The subsidized crop insurance program, however, is getting an additional $6 billion in funding. A recent New York Times piece entitled, “Senate Passes Long-Stalled Farm Bill, With Clear Winners and Losers” includes the following: “Unlike the food stamp program, the federally subsidized crop insurance program was not cut. The program, which is administered by 18 companies that are paid $1.4 billion annually by the government to sell policies to farmers, pays 62 percent of farmers’ premiums.” (And get this: a provision in the bill prohibits the U.S. Department of Agriculture from renegotiating smaller payments to these private insurance companies over the five-year life of the bill. Sweet, huh?)

Here’s what the same article said about the ag side of things:

“The 10 percent of farmers who have received 75 percent of all subsidies between 1995 and 2012, according to the Environmental Working Group, have earned an average of $32,043 per year in federal payments. While it lays to rest the direct payment program, which guaranteed farmers a chunk of cash regardless of what they grew or how prices or weather fluctuated in a given year, the new farm bill shifts that money into the crop insurance program. The corporate welfare status quo is therefore largely maintained. Under two new programs, Agriculture Risk Coverage and Supplemental Coverage Option, eligible growers will be guaranteed revenues of at least 86 percent of earnings from recent years  years when crop prices hit record highs.”

Doesn’t that put your mind at ease? If my math is correct, $32,043 divided by 12 (months per year) equals more than $2,670 per month for farmers. I like and respect family farmers as much as the next person – Big Ag, with its contemptible concentrated animal feeding operations (CAFOs) and massive waste lagoons, is a different story – but I just can’t swallow taking food out of the mouths of babes, literally, anywhere in this country which is what these SNAP cuts are going to do.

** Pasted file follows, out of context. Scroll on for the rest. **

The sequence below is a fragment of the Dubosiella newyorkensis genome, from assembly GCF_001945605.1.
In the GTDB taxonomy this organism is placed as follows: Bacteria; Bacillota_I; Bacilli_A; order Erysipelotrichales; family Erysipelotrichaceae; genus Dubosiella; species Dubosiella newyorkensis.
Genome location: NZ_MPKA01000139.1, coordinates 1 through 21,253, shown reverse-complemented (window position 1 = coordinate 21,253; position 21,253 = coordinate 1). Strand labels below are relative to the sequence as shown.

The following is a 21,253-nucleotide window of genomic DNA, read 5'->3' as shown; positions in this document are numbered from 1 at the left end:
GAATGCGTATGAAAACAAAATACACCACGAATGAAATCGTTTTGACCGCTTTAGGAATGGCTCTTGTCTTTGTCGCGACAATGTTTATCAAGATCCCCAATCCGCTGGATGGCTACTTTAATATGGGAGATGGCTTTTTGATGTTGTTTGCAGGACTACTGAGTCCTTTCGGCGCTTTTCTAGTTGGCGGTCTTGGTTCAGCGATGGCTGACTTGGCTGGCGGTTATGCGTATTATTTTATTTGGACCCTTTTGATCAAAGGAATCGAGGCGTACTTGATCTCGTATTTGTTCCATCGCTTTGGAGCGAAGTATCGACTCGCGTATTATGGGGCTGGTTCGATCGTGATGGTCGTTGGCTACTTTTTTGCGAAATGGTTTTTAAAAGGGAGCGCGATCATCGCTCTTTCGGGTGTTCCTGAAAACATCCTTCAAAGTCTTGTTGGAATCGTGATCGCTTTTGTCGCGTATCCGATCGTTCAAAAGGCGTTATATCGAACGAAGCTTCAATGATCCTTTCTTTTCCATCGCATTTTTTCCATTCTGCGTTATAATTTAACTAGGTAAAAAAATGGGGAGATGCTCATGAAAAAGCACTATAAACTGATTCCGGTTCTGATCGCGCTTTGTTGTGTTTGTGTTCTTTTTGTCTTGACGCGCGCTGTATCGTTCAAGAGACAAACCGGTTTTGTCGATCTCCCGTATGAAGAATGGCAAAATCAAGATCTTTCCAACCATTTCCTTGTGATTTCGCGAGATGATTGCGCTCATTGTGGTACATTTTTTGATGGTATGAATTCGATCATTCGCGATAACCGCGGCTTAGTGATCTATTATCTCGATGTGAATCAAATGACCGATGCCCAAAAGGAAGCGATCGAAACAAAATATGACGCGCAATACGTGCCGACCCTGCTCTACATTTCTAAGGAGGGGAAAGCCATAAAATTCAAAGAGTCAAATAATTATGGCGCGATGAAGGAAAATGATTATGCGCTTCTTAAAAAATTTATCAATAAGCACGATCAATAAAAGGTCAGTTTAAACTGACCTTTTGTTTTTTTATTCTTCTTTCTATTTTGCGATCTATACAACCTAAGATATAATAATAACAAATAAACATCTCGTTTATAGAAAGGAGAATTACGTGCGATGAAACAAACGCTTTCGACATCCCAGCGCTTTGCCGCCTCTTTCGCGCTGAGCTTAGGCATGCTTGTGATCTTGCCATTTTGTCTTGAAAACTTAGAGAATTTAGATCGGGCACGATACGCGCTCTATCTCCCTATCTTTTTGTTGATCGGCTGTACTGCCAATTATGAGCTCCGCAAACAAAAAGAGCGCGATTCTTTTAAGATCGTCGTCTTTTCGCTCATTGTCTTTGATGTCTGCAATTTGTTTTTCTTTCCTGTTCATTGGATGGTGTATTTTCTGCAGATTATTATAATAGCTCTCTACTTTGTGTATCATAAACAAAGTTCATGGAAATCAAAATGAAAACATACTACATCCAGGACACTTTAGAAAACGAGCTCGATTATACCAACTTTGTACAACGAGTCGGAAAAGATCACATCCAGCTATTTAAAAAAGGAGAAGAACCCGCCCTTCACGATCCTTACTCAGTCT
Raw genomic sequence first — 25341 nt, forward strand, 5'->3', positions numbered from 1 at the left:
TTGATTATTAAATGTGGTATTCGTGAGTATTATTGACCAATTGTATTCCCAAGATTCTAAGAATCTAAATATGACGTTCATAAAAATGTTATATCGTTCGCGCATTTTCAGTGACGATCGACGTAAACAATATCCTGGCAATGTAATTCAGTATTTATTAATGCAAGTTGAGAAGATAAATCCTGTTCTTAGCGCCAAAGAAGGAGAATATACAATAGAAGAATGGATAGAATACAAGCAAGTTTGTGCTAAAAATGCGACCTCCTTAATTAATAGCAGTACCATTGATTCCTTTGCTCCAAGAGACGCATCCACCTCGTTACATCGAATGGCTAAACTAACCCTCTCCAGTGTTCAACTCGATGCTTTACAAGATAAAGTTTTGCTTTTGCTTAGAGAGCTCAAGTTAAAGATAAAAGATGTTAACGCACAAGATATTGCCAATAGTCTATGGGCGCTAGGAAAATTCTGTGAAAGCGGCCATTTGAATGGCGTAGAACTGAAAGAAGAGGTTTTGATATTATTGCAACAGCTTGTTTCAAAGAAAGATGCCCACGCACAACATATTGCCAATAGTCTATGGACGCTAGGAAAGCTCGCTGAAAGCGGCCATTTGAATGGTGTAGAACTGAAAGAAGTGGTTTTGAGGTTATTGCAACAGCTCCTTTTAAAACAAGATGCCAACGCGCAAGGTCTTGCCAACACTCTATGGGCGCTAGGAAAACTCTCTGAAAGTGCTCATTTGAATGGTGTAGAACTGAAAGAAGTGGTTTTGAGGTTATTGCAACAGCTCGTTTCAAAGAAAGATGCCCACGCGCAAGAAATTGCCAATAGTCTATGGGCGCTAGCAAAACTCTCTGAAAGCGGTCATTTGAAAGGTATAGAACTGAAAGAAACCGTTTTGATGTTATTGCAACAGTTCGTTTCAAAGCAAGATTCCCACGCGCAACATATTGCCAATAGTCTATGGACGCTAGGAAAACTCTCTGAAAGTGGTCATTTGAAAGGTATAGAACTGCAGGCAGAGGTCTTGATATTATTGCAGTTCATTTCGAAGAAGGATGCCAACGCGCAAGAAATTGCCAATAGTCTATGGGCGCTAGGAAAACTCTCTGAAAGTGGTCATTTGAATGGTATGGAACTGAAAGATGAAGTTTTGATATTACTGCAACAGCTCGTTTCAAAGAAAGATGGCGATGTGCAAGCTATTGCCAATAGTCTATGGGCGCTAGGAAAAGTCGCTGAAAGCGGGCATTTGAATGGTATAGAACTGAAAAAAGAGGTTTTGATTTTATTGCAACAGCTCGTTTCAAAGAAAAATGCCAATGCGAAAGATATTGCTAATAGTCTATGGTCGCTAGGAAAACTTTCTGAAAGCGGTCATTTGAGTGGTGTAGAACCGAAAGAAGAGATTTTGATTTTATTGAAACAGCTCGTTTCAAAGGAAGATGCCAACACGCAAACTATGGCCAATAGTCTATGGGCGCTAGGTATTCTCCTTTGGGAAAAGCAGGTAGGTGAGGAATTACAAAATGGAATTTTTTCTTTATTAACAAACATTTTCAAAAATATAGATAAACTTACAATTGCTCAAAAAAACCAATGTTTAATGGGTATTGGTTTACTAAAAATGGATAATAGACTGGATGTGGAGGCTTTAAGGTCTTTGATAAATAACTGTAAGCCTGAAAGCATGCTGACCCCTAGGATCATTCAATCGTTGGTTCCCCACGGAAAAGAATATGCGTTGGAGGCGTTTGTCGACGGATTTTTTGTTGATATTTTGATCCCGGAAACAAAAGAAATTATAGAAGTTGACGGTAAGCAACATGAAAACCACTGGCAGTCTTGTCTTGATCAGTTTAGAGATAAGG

The president delivered what I thought was a great State of the Union speech last week. (I’ve said it before and I’ll say it again: not even JFK or Reagan was as skilled as President Obama at connecting with an audience, and they were damn good.) He referenced Obamacare, the economy, immigration reform, Iran, Afghanistan, small business, job sourcing, the minimum wage, income inequality, education, energy, solar power and carbon emissions, among other topics. Know what didn’t get even a two-second mention? Food stamps.

(If you missed the speech and it wasn’t on purpose, click here.)

As if this isn’t bad enough, out of all the places in America where agriculture is important, the president has to come to my neighborhood to sign this grotesquerie into law. Thanks a lot, Obama.

Sources:,, Washington Post, New York Times,


  1. These were pretty much my thoughts, exactly. I was excited to hear that the President would be in Michigan today...and then I heard why he was coming.

  2. Now that it has been signed by President Obama.... any Democrat in the 2014 election should be submitting bills right and left to extend unemployment, increase and extend food stamps, increase minimum wage to livable wage, remove the SS cap and increase earned benefit to a liveable amount.

  3. NPR has done a HORRIBLE job of scrutinizing this "crop insurance" program. They let Stabenow and other politicians get away with selling crop insurance as universally good.